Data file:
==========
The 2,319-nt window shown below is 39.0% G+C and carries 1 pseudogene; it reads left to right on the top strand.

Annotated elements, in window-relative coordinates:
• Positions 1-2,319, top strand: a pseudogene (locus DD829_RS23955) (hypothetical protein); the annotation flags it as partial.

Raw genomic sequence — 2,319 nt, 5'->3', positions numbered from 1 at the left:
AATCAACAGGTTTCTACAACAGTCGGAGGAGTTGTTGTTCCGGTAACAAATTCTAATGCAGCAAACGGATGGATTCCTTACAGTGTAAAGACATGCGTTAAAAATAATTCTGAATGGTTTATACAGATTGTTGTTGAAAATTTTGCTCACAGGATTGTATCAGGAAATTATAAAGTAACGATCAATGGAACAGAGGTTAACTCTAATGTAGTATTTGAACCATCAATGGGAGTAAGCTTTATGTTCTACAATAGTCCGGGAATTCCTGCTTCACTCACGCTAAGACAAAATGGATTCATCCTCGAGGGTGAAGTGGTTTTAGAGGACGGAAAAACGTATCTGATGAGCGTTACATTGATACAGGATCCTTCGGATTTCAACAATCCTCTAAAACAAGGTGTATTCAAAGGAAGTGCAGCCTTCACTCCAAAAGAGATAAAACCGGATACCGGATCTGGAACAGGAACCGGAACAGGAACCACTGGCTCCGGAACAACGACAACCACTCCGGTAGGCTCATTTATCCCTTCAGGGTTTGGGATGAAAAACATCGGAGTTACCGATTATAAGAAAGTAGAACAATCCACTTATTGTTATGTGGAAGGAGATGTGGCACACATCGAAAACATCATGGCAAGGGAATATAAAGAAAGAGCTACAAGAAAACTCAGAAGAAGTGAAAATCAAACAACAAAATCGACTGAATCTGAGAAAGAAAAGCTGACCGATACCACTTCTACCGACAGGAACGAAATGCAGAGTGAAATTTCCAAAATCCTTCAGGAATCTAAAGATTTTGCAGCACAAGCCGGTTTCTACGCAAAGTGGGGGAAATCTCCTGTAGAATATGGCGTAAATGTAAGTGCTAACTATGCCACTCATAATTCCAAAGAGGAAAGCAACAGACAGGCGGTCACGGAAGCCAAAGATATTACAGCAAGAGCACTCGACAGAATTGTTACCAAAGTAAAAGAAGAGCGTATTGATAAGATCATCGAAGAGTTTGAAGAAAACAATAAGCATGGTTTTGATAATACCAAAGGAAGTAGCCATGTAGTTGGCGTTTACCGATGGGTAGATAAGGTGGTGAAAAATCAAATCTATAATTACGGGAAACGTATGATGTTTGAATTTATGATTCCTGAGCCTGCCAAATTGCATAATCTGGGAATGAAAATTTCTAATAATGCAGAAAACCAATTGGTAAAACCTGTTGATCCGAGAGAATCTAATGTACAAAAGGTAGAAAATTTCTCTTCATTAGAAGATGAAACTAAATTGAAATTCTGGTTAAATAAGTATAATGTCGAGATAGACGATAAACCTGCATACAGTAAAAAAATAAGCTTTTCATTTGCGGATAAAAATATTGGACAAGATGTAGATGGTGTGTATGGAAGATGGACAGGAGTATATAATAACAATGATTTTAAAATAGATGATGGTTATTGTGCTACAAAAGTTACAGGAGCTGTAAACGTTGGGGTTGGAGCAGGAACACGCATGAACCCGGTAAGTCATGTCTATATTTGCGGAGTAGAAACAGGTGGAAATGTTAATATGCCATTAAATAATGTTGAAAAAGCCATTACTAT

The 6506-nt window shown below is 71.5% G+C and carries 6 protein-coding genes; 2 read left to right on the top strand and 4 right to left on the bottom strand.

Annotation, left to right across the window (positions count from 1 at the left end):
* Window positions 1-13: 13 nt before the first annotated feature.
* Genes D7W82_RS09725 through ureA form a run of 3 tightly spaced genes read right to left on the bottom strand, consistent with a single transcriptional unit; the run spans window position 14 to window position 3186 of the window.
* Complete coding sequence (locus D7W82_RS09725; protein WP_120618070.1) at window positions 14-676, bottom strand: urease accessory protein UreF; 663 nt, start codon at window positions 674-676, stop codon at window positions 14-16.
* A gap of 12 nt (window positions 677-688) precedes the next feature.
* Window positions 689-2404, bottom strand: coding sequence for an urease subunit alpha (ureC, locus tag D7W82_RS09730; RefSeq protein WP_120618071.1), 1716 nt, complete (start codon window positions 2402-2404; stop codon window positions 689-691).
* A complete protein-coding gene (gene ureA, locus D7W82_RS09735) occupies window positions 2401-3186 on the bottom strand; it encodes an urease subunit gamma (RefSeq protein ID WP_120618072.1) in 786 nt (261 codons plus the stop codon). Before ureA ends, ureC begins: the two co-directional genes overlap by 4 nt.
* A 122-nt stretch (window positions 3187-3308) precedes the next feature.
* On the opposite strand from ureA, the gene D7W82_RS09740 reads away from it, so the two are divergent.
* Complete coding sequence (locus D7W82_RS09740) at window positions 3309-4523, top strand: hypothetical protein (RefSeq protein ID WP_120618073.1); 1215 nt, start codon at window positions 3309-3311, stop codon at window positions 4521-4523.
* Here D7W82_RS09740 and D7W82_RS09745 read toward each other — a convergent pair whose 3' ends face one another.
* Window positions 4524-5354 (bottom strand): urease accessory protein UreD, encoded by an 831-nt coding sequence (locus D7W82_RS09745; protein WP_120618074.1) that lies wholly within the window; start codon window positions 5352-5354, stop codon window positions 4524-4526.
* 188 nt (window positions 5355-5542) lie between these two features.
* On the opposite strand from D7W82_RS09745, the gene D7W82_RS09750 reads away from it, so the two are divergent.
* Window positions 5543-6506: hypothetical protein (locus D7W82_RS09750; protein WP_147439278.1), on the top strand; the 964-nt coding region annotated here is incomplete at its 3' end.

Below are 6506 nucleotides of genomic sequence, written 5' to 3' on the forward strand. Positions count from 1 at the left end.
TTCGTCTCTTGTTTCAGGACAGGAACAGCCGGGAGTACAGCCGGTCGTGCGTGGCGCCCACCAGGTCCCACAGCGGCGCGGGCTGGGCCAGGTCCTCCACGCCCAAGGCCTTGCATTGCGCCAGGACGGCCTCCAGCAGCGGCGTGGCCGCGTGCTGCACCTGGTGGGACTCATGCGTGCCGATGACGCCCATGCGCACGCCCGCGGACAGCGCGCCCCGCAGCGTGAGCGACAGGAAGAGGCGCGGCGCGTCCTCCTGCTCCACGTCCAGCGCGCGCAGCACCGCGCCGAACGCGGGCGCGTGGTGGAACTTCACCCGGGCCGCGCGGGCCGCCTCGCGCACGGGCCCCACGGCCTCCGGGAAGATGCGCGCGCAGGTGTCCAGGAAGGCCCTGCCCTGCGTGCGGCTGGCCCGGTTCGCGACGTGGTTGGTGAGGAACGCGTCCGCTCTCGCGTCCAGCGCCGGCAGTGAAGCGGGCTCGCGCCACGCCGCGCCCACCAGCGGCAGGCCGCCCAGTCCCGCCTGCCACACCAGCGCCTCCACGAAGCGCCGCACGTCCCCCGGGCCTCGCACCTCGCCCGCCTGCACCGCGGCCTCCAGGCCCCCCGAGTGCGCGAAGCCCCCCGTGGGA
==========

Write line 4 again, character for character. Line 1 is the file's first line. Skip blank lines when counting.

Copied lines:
Raw genomic sequence — 2,319 nt, 5'->3', positions numbered from 1 at the left: